Newest Reviews
Me You Madness
Reckoning, The
Laddie: The Man Behind the Movies
For the Sake of Vicious
Hell Bent
Straight Shooting
Jules Verne's Rocket to the Moon
Man They Could Not Hang, The
Final Days
Frightened City, The
Sequin in a Blue Room
Common Crime, A
Into the Labyrinth
Power, The
Wake of Death
Night Orchid
Iron Mask, The
Personal History of David Copperfield, The
Dove, The
Defending Your Life
Champagne Murders, The
He Dreams of Giants
Lost in America
Take Back
Banishing, The
Drifters, The
Gushing Prayer
Escape from Coral Cove
Swan Princess, The
Newest Articles
3 from 1950s Hollyweird: Dr. T, Mankind and Plan 9
Meiko Kaji's Girl Gangs: Stray Cat Rock on Arrow
Having a Wild Weekend: Catch Us If You Can on Blu-ray
The Drifters: Star Lucie Bourdeu Interview
Meiko Kaji Behind Bars: Female Prisoner Scorpion on Arrow
The Horror of the Soviets: Viy on Blu-ray
Network Double Bills: Tarka the Otter and The Belstone Fox
Network Double Bills: All Night Long and Ballad in Blue
Chew Him Up and Spit Him Out: Romeo is Bleeding on Blu-ray
British Body Snatchers: They Came from Beyond Space on Blu-ray
Bzzzt: Pulse on Blu-ray
The Tombs Will Be Their Cities: Demons and Demons 2 on Arrow
Somebody Killed Her Husband: Charade on Blu-ray
Network Double Bills: Maroc 7 and Invasion
Network Double Bills: The Best of Benny Hill and The Likely Lads
Network Double Bills: Some Girls Do and Deadlier Than the Male
Absolutely Bananas: Link on Blu-ray
Network Double Bills: Hawk the Slayer and The Medusa Touch
The Price of Plague: The Masque of the Red Death on Blu-ray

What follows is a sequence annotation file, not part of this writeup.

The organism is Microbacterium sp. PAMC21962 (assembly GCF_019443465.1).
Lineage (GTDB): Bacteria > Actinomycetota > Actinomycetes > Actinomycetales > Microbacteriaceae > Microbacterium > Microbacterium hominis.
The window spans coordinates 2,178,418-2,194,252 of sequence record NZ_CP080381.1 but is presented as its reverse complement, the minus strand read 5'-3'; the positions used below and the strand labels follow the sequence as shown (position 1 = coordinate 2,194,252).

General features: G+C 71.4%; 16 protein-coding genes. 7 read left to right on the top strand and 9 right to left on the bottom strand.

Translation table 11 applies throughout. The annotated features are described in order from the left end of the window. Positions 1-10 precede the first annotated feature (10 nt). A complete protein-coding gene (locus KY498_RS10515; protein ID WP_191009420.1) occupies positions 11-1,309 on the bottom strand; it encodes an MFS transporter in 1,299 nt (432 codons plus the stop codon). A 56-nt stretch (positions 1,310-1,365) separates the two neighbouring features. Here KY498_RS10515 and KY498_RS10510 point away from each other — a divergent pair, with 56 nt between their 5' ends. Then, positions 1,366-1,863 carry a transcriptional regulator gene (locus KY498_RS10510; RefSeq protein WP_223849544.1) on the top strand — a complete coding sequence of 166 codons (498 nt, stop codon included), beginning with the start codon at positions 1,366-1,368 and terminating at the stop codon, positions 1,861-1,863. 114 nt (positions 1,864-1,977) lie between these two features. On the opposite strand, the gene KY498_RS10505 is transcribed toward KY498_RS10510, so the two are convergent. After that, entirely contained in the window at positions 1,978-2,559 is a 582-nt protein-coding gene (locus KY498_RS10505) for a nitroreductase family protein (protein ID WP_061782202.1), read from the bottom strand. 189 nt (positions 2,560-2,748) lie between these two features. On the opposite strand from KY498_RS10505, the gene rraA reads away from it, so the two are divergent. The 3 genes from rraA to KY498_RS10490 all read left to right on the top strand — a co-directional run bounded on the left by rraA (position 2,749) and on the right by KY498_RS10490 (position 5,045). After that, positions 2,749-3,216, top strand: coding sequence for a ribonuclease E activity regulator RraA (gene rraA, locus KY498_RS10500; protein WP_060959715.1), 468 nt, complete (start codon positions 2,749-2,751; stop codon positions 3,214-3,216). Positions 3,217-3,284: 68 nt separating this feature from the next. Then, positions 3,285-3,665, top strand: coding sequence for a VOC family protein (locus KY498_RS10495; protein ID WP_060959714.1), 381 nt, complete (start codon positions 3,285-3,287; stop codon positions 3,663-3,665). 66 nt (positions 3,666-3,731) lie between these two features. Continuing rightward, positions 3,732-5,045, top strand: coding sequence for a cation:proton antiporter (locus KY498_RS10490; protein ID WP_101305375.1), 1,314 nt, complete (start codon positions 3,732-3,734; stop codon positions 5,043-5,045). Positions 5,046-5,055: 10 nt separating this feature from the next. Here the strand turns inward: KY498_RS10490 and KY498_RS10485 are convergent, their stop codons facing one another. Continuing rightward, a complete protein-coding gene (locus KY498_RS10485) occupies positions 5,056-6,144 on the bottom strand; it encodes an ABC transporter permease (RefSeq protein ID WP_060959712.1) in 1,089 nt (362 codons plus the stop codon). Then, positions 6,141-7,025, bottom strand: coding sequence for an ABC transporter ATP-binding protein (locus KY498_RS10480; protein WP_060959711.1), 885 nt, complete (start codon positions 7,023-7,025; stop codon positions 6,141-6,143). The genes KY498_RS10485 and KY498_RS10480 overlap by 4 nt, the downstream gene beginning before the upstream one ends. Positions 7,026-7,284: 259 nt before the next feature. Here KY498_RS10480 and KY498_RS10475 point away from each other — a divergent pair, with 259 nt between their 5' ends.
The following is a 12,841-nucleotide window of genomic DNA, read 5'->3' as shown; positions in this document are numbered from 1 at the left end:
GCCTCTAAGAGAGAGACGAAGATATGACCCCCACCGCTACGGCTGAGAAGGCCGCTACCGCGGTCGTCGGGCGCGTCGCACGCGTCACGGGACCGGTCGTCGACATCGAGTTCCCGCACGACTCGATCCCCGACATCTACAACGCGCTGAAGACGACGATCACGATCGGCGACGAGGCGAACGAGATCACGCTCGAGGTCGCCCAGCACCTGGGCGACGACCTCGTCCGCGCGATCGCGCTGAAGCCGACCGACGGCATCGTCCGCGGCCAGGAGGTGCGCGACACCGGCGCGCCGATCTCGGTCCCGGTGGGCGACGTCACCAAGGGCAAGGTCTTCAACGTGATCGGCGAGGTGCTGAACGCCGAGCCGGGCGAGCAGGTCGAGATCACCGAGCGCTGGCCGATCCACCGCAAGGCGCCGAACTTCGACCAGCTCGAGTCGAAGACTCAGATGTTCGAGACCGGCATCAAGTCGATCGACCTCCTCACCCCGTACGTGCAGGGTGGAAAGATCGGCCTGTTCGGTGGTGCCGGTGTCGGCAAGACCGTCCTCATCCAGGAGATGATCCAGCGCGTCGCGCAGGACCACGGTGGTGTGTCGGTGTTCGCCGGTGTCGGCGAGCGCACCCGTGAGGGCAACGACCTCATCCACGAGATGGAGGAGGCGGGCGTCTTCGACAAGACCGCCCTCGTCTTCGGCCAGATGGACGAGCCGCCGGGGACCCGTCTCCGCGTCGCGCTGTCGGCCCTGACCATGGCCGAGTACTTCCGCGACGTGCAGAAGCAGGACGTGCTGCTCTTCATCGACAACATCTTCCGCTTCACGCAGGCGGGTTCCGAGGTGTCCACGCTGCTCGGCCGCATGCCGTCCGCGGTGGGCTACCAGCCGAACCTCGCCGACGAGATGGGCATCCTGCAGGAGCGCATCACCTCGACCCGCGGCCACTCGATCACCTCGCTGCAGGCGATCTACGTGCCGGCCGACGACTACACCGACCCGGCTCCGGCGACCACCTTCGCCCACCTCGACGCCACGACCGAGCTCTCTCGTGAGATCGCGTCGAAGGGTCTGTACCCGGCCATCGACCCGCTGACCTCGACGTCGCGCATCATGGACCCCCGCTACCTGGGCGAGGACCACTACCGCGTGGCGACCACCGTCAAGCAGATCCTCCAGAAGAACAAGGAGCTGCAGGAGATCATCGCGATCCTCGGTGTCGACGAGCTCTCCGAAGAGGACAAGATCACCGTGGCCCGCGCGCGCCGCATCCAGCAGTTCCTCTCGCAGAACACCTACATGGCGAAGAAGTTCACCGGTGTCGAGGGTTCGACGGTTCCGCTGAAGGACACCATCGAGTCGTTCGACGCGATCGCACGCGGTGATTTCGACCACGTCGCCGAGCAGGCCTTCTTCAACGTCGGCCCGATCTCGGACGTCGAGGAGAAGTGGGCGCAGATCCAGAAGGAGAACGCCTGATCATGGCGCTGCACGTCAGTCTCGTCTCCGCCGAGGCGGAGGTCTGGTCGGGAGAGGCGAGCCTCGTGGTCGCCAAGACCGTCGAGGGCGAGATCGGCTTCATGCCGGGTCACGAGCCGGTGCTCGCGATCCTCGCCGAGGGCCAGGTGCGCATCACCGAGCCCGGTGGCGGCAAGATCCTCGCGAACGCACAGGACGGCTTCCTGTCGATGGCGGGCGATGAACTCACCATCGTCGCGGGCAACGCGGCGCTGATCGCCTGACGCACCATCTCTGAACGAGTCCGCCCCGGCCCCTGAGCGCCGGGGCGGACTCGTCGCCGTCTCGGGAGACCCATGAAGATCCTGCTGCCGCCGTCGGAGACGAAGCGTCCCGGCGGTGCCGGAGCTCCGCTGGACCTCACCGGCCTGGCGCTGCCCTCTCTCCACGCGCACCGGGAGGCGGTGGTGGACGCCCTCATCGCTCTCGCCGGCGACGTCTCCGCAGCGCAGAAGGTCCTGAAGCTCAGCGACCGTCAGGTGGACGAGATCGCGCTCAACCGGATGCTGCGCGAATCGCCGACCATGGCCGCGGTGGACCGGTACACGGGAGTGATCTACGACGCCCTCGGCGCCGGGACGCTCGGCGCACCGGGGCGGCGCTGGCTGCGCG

Network Double Bills: Seance on a Wet Afternoon and Ring of Spies
Chaney Chillers: Inner Sanctum Mysteries - The Complete Film Series on Blu-ray
Adelphi Extras: Stars in Your Eyes on Blu-ray
Toons for the Heads: Fantastic Planet and Adult Animation
Nature Girl: The New World on Blu-ray
Network Double Bills: Perfect Friday and Robbery
  Sing as We Go! On Yer Bike, Gracie!
Year: 1934
Director: Basil Dean
Stars: Gracie Fields, John Loder, Dorothy Hyson, Stanley Holloway, Frank Pettingell, Lawrence Grossmith, Morris Harvey, Arthur Sinclair, Maire O'Neill, Ben Field, Olive Sloane, Margaret Yarde, Evelyn Roberts, Norman Walker, James R. Gregson, Muriel Pavlow
Genre: Musical, ComedyBuy from Amazon
Rating:  6 (from 1 vote)
Review: There's trouble at t'mill, in fact the mill is closing down leaving the locals in this area of Manchester out of work. Gracie Platt (Gracie Fields) is one of those who has lost her job, and if anything she is more upset about the works stage show being cancelled, because she was due to sing in it and hoped for this occasion to open up brighter opportunities for her. But all that seems to be at an end, and now she must either go on the dole or seek employment elsewhere, and with the Great Depression blighting the globe, that is easier said than done. However, she gets an idea that Blackpool might be the perfect destination...

The only star to rival Our Gracie in British cinemas of the nineteen-thirties in popularity was George Formby, a similarly musically-inclined Northerner with a line in pomposity-deflating humour. If they had equivalent films, then surely Gracie was doing for Blackpool in this what George did for The Isle of Man in No Limit, presenting a magnet for working class amusements, in his case the world-famous TT Races, and replicating the thrills of actually visiting there with plenty of jokes and catchy tunes. The key to these was to present the leads as one of the little folk, one of us, bumbling through life and having the luck we would wish for ourselves.